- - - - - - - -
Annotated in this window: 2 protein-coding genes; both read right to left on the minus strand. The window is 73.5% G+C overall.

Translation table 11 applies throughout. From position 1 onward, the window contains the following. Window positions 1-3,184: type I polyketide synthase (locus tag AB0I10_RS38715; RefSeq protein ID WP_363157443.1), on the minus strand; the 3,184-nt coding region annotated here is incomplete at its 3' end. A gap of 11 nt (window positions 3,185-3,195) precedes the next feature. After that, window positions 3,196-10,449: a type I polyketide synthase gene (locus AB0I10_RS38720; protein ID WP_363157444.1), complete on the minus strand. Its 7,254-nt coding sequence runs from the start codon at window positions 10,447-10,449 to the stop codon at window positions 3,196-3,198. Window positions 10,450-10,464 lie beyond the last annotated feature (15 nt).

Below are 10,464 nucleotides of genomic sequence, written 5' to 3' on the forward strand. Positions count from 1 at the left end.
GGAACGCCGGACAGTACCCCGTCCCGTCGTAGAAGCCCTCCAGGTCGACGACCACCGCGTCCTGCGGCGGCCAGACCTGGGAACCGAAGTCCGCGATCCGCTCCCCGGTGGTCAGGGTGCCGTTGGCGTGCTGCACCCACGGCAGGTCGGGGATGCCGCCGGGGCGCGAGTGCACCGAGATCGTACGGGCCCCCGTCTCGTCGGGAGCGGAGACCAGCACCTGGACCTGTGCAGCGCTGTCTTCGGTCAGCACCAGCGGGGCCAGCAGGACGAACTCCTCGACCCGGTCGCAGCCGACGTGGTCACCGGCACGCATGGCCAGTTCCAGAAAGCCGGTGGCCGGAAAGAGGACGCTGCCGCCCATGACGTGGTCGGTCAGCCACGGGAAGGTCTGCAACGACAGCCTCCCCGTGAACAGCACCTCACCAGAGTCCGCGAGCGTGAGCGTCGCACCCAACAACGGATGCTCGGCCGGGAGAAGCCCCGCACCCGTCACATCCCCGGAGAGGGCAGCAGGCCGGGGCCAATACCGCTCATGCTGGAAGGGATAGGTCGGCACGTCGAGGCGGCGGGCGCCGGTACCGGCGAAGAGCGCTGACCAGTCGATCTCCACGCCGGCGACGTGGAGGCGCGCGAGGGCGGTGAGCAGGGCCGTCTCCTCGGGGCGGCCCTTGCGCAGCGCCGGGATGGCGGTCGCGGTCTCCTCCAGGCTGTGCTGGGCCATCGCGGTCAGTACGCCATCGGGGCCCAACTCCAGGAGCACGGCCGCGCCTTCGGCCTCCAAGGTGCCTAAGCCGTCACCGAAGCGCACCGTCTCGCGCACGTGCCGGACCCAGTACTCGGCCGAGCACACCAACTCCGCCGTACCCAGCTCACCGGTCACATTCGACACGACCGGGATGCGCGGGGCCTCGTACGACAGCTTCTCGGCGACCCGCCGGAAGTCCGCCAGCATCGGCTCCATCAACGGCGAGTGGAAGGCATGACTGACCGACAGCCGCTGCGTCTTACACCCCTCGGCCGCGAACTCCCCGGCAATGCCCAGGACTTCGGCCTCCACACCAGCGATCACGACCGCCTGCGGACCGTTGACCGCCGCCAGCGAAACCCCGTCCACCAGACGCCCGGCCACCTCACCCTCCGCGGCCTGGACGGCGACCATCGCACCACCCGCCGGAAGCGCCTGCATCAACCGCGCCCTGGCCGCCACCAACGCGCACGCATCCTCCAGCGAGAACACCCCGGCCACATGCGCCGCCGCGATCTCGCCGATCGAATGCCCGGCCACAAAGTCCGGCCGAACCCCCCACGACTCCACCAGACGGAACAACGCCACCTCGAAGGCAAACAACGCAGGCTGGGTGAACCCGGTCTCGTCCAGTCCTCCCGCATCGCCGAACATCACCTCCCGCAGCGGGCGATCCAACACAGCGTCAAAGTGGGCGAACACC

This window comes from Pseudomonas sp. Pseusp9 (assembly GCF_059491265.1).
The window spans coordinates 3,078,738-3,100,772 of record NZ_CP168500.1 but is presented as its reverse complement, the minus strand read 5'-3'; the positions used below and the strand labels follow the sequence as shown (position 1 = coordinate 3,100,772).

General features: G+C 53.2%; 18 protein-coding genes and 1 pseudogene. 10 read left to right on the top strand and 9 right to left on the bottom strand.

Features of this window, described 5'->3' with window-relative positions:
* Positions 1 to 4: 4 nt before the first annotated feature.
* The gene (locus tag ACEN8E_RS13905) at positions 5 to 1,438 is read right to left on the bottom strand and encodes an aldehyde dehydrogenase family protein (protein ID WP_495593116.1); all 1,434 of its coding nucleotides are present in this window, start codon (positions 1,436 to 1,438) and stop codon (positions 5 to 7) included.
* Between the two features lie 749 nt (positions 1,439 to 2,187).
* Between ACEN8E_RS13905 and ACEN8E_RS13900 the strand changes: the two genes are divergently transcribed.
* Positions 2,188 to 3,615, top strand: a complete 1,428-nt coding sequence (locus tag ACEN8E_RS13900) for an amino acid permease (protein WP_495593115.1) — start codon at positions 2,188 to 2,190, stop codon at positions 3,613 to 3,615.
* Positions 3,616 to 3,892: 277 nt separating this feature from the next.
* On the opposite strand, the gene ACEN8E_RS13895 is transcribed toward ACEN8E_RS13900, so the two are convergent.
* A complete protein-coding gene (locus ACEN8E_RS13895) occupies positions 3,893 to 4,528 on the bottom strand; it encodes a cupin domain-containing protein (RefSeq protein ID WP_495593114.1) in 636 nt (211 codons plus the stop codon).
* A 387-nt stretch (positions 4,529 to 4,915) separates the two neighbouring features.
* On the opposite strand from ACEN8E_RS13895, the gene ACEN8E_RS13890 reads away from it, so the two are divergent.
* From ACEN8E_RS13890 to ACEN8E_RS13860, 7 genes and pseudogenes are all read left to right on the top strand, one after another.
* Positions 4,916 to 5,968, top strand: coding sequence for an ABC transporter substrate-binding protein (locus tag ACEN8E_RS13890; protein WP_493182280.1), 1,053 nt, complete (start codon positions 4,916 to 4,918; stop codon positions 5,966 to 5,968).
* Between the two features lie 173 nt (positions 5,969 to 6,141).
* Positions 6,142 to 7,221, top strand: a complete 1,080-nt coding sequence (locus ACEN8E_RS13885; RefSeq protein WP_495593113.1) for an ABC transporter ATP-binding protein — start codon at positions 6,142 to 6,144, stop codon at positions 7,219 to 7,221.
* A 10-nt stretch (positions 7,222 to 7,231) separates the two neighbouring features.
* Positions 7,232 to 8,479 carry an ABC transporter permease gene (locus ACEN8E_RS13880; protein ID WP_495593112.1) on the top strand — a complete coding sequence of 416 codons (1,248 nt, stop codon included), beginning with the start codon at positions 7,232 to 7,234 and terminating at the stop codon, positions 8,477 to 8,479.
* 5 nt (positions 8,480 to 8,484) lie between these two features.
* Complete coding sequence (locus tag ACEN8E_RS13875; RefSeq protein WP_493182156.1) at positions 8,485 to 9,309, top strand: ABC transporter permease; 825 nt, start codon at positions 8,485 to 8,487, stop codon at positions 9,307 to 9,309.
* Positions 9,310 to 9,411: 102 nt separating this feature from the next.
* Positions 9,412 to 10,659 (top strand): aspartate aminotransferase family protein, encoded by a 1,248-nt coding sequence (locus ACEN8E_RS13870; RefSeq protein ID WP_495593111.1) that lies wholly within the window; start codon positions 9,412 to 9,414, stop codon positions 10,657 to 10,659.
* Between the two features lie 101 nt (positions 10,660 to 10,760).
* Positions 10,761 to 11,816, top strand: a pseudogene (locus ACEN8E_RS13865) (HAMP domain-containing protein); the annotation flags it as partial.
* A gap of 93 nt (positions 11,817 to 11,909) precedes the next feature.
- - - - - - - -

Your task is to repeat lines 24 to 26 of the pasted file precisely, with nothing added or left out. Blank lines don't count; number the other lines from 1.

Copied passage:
* Positions 7,232 to 8,479 carry an ABC transporter permease gene (locus ACEN8E_RS13880; protein ID WP_495593112.1) on the top strand — a complete coding sequence of 416 codons (1,248 nt, stop codon included), beginning with the start codon at positions 7,232 to 7,234 and terminating at the stop codon, positions 8,477 to 8,479.
* 5 nt (positions 8,480 to 8,484) lie between these two features.
* Complete coding sequence (locus tag ACEN8E_RS13875; RefSeq protein WP_493182156.1) at positions 8,485 to 9,309, top strand: ABC transporter permease; 825 nt, start codon at positions 8,485 to 8,487, stop codon at positions 9,307 to 9,309.